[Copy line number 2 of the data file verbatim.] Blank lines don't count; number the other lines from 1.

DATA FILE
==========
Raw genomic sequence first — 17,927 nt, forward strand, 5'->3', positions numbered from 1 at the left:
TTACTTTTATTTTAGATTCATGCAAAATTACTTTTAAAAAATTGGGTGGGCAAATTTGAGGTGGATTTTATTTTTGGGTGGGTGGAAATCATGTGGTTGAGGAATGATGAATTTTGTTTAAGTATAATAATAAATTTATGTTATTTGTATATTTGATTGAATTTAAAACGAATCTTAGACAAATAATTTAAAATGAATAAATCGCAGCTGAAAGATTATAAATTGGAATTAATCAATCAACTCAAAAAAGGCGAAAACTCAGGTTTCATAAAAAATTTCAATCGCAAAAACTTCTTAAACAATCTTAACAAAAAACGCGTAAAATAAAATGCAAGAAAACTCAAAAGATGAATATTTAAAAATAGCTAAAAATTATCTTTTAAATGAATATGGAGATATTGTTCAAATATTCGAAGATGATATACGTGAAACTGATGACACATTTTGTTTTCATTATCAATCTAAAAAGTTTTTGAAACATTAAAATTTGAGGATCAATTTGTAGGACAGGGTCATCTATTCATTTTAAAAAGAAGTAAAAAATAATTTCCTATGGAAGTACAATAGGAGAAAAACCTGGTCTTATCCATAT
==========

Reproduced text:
TTACTTTTATTTTAGATTCATGCAAAATTACTTTTAAAAAATTGGGTGGGCAAATTTGAGGTGGATTTTATTTTTGGGTGGGTGGAAATCATGTGGTTGAGGAATGATGAATTTTGTTTAAGTATAATAATAAATTTATGTTATTTGTATATTTGATTGAATTTAAAACGAATCTTAGACAAATAATTTAAAATGAATAAATCGCAGCTGAAAGATTATAAATTGGAATTAATCAATCAACTCAAAAAAGGCGAAAACTCAGGTTTCATAAAAAATTTCAATCGCAAAAACTTCTTAAACAATCTTAACAAAAAACGCGTAAAATAAAATGCAAGAAAACTCAAAAGATGAATATTTAAAAATAGCTAAAAATTATCTTTTAAATGAATATGGAGATATTGTTCAAATATTCGAAGATGATATACGTGAAACTGATGACACATTTTGTTTTCATTATCAATCTAAAAAGTTTTTGAAACATTAAAATTTGAGGATCAATTTGTAGGACAGGGTCATCTATTCATTTTAAAAAGAAGTAAAAAATAATTTCCTATGGAAGTACAATAGGAGAAAAACCTGGTCTTATCCATAT